11 January 2007

Coming to Birth by Marjorie Oludhe Macgoye

While at the SLS/Kwani? conference in Kenya, I was in a workshop led by M.G. Vassanji, and one day when we had some extra time, he walked with a group of us to the city center in Nairobi. Our first stop was Prestige Book-sellers on Mama Ngina Street, because it was, we were told, a good source of fiction and poetry published in Kenya. As we were looking through the books, someone in the group noticed that Marjorie Macgoye had come into the store. "I'm just here to get some Christmas presents," she said.

I was, I think, the only one of the Americans in the group who knew who she was -- I had begun reading her second novel, Coming to Birth just before I left for Kenya, but I hadn't had time to finish it, and it was a library book, so I just figured it was something I would eventually get back to on my return.

I grabbed a copy of the East African Education Publishers' edition of the book from the shelf, quickly paid for it, and brought it to Mrs. Macgoye, who seemed quite amused to find a bunch of writers randomly hanging out in downtown Nairobi, led there by Vassanji. I asked her if she would mind commemorating the moment for me by signing the book. "Oh," she said, "but I don't have my glasses!" I said I'm not an autograph hound of any sort, and rarely ask for books to be signed, so it didn't really matter to me if it were legible -- this just seemed like such an odd and wonderful moment that I wanted some sort of tangible proof of it. She chuckled and signed the book for me, in perfectly legible print, while I held it in my hands.

I decided not to finish reading Coming to Birth until I got back, though, because for reasons that continue to be somewhat mysterious to me, I didn't want to read any African literature while I was in Africa. Books were the only souvenirs I bought, and I bought a lot of them, but it felt somehow wrong, somehow self-conscious, somehow pretentious and precious to read them while there. (Or maybe I just wanted to save them as special objects and aids to memory.)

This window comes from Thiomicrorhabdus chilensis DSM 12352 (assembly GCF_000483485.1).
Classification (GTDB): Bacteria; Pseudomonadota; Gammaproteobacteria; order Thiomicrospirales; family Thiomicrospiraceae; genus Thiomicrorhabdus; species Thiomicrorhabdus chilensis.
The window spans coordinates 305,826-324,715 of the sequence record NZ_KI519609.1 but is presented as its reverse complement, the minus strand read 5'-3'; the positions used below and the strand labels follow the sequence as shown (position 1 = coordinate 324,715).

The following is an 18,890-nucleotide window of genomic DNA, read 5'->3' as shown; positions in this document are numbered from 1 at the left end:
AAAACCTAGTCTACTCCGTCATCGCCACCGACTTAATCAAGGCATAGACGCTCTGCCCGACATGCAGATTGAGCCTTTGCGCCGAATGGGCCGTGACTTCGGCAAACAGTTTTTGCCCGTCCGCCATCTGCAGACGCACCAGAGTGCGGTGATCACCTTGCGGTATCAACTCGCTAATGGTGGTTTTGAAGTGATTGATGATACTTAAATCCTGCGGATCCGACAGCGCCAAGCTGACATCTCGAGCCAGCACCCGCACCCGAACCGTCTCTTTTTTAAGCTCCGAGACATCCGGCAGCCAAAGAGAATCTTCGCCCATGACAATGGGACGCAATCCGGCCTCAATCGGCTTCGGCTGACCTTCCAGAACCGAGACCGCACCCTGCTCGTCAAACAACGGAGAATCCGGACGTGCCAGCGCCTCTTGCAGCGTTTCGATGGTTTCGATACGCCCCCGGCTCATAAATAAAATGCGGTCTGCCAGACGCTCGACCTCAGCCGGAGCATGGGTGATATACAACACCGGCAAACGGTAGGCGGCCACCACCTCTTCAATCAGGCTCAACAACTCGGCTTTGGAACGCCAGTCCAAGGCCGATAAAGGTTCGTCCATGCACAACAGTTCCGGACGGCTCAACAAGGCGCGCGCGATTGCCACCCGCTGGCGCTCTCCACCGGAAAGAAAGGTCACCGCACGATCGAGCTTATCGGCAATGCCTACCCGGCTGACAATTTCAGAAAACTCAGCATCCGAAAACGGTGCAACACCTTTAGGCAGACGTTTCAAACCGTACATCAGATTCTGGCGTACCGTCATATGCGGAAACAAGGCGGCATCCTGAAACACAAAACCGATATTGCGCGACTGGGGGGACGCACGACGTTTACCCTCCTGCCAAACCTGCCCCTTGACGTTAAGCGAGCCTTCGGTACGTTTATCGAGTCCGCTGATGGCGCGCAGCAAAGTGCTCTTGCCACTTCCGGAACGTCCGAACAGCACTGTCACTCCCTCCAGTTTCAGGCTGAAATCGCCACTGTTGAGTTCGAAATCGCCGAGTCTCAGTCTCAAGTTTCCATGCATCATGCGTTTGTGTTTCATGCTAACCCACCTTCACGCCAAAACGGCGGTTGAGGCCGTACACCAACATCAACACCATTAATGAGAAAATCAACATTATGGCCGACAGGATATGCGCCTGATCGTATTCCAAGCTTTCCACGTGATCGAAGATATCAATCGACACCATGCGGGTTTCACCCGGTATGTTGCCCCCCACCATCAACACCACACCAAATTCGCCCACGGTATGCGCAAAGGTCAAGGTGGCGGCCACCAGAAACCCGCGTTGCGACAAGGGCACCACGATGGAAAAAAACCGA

In any case, I have now read Coming to Birth, and I've also read the critical, biographical, and historical material included in the library copy I have, published in 2000 by The Feminist Press as part of their "Women Writing Africa" series (a series that includes another Macgoye novel, The Present Moment, as well as a favorite of mine, the sublime You Can't Get Lost in Cape Town by Zoe Wicomb). In a review for the Village Voice, Thomas McGonigle said the ancillary materials "bloated up" the books:
The publishers insist on [the novels'] political and social significance, treating them like textbook descriptions of the social and political life of Kenya. Africa is far too often seen as just a case study in hopelessness, and freighting the novels in this way threatens to sap the pleasure in reading these works.
I haven't looked at The Present Moment yet, but I appreciated the afterword by J. Roger Kurtz for its detailed biography of Macgoye and its careful critical reading of the book. Kurtz is the author of Urban Obsessions, Urban Fears: The Postcolonial Kenyan Novel, a good survey that reveals how much more breadth and depth there is to fiction in Kenya than someone from outside the country, or even inside, might suspect. He knows his subject matter, and he does not try to pigeonhole Macgoye's work in the way McGonigle suggests. The historical essay by Jean Hay is short and basic, but it helps contextualize some of the events that might be otherwise difficult for most readers to learn about. Historical context is important to Coming to Birth, because it is a novel about both an ordinary woman and about Kenya over the course of nearly forty years. Indeed, how Macgoye uses historical details is one of the most interesting elements of the book. You don't need to know the history to appreciate the book on a first reading, but it certainly helps, particularly with one of the most important moments in the protagonist's life, which is confusing if you don't understand the clues that suggest the event it is part of.